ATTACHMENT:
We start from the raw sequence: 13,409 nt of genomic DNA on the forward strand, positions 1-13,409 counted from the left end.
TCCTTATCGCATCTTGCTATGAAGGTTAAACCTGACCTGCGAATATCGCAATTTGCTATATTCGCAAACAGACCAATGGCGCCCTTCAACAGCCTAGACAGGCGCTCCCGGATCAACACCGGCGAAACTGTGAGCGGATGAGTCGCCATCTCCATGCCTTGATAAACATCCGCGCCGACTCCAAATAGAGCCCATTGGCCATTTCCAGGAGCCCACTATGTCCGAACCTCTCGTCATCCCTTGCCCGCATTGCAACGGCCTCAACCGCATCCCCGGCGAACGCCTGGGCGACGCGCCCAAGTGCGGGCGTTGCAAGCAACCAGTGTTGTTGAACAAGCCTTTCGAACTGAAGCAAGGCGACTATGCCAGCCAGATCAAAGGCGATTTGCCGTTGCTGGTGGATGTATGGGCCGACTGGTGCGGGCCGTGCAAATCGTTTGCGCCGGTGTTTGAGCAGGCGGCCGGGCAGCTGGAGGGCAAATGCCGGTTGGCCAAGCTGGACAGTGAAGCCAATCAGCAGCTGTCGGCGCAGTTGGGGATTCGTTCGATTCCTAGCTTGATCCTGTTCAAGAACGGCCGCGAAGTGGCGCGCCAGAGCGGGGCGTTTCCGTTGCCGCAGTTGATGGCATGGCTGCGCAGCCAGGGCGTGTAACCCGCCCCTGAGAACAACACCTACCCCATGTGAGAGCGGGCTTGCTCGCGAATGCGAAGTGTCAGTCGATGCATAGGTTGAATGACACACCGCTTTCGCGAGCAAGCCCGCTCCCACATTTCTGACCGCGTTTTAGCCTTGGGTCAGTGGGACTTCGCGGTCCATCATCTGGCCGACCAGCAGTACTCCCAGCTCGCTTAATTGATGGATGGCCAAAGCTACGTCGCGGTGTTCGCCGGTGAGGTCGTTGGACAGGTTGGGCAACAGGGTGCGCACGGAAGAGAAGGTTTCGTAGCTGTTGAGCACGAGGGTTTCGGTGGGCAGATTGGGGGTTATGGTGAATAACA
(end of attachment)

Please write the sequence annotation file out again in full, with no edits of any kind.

We start from the raw sequence: 13,409 nt of genomic DNA on the forward strand, positions 1-13,409 counted from the left end.
TCCTTATCGCATCTTGCTATGAAGGTTAAACCTGACCTGCGAATATCGCAATTTGCTATATTCGCAAACAGACCAATGGCGCCCTTCAACAGCCTAGACAGGCGCTCCCGGATCAACACCGGCGAAACTGTGAGCGGATGAGTCGCCATCTCCATGCCTTGATAAACATCCGCGCCGACTCCAAATAGAGCCCATTGGCCATTTCCAGGAGCCCACTATGTCCGAACCTCTCGTCATCCCTTGCCCGCATTGCAACGGCCTCAACCGCATCCCCGGCGAACGCCTGGGCGACGCGCCCAAGTGCGGGCGTTGCAAGCAACCAGTGTTGTTGAACAAGCCTTTCGAACTGAAGCAAGGCGACTATGCCAGCCAGATCAAAGGCGATTTGCCGTTGCTGGTGGATGTATGGGCCGACTGGTGCGGGCCGTGCAAATCGTTTGCGCCGGTGTTTGAGCAGGCGGCCGGGCAGCTGGAGGGCAAATGCCGGTTGGCCAAGCTGGACAGTGAAGCCAATCAGCAGCTGTCGGCGCAGTTGGGGATTCGTTCGATTCCTAGCTTGATCCTGTTCAAGAACGGCCGCGAAGTGGCGCGCCAGAGCGGGGCGTTTCCGTTGCCGCAGTTGATGGCATGGCTGCGCAGCCAGGGCGTGTAACCCGCCCCTGAGAACAACACCTACCCCATGTGAGAGCGGGCTTGCTCGCGAATGCGAAGTGTCAGTCGATGCATAGGTTGAATGACACACCGCTTTCGCGAGCAAGCCCGCTCCCACATTTCTGACCGCGTTTTAGCCTTGGGTCAGTGGGACTTCGCGGTCCATCATCTGGCCGACCAGCAGTACTCCCAGCTCGCTTAATTGATGGATGGCCAAAGCTACGTCGCGGTGTTCGCCGGTGAGGTCGTTGGACAGGTTGGGCAACAGGGTGCGCACGGAAGAGAAGGTTTCGTAGCTGTTGAGCACGAGGGTTTCGGTGGGCAGATTGGGGGTTATGGTGAATAACA